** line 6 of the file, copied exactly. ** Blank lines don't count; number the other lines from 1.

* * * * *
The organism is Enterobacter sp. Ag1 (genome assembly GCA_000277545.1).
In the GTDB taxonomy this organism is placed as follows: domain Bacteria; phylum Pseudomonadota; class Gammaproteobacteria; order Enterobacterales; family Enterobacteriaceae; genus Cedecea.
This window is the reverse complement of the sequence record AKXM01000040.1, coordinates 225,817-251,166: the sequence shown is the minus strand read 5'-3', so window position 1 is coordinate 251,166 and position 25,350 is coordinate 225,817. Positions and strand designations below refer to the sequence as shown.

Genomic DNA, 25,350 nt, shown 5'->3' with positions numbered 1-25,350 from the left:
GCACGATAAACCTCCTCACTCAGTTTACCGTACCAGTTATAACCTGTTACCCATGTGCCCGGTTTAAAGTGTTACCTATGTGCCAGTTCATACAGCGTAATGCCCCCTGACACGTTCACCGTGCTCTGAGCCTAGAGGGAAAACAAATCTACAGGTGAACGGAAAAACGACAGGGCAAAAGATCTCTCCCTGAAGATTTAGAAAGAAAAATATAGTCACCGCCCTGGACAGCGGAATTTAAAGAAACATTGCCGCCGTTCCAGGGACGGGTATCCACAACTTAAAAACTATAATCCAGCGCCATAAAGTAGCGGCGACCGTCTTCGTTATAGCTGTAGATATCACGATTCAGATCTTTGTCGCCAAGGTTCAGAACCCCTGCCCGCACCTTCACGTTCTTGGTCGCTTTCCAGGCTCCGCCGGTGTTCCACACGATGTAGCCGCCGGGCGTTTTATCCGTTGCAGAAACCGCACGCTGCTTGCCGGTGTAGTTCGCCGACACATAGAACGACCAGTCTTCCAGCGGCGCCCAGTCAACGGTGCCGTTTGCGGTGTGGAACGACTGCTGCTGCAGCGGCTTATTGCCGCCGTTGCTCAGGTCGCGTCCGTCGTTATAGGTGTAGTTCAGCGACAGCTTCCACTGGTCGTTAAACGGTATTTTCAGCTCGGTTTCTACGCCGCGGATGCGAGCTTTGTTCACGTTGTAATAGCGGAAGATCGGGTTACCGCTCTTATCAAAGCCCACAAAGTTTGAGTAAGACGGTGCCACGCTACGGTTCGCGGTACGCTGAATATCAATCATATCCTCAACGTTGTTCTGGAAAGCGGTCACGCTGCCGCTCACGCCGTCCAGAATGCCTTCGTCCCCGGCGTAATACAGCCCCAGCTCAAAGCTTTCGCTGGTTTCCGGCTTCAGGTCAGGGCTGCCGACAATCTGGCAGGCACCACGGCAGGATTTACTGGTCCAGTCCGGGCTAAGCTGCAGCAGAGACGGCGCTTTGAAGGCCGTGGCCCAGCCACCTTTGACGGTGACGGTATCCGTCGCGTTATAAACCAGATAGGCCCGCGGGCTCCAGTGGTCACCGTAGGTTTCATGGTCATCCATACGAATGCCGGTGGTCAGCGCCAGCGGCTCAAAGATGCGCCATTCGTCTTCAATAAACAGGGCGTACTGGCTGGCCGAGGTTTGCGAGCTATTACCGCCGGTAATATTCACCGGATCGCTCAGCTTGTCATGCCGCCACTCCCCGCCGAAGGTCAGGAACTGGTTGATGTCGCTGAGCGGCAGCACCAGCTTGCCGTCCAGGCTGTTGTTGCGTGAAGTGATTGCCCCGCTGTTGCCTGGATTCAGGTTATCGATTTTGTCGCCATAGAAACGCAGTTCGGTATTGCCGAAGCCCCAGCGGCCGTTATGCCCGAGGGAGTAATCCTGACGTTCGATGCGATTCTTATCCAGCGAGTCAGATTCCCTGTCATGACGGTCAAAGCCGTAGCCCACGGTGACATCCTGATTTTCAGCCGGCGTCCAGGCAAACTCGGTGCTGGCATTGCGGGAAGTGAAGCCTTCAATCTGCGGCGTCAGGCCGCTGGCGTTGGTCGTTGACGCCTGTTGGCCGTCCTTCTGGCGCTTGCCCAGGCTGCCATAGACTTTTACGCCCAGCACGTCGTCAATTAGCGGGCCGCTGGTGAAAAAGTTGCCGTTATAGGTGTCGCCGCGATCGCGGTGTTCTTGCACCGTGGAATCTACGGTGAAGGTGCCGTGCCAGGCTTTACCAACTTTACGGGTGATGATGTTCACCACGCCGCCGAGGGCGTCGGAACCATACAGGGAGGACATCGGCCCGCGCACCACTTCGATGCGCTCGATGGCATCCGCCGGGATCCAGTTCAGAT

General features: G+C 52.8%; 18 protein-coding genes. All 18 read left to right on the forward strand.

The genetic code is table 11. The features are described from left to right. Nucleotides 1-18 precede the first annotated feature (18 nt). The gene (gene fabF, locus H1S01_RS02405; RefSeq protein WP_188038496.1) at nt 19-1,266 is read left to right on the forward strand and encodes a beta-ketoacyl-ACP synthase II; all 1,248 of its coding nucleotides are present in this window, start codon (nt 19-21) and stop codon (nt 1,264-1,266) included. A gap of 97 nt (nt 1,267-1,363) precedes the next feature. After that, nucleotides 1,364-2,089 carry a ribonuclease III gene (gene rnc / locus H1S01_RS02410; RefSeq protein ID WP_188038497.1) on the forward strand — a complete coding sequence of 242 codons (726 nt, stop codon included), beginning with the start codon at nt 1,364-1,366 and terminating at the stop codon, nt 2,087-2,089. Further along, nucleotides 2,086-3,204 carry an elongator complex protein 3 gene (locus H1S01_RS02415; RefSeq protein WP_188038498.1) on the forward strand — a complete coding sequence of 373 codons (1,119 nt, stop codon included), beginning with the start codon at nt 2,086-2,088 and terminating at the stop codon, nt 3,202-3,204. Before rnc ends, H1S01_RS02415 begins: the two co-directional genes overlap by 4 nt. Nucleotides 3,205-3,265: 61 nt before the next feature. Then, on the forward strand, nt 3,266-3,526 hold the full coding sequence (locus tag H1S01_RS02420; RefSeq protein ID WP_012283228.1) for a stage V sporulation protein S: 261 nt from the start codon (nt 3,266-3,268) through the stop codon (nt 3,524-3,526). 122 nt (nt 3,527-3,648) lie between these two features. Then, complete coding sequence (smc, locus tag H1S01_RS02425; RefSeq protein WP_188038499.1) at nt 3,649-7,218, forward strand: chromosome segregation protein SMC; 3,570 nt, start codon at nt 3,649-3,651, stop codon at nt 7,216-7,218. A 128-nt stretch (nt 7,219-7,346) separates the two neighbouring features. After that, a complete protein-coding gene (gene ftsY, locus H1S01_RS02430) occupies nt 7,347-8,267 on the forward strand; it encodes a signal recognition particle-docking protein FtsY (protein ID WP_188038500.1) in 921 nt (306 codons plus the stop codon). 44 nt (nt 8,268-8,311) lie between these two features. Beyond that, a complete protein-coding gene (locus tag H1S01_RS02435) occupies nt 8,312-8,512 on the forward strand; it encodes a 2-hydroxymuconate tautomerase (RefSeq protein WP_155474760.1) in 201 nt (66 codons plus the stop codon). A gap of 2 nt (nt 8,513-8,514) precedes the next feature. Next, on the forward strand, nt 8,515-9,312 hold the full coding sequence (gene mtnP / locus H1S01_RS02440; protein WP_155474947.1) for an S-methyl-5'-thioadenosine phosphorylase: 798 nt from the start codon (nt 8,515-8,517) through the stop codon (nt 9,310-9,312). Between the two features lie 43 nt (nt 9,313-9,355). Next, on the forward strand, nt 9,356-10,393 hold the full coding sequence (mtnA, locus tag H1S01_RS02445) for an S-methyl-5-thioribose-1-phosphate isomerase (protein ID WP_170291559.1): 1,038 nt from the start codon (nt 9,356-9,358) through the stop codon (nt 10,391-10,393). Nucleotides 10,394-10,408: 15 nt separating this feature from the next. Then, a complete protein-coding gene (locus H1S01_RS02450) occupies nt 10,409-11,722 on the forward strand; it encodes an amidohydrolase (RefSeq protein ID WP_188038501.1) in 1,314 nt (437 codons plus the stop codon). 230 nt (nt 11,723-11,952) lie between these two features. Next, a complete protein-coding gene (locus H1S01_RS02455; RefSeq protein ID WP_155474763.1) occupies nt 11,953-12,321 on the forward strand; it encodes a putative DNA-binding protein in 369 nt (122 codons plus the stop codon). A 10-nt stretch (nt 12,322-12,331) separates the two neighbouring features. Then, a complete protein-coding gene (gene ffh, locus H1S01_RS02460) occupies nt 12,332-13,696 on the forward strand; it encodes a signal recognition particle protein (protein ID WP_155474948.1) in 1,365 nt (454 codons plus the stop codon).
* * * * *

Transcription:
General features: G+C 52.8%; 18 protein-coding genes. All 18 read left to right on the forward strand.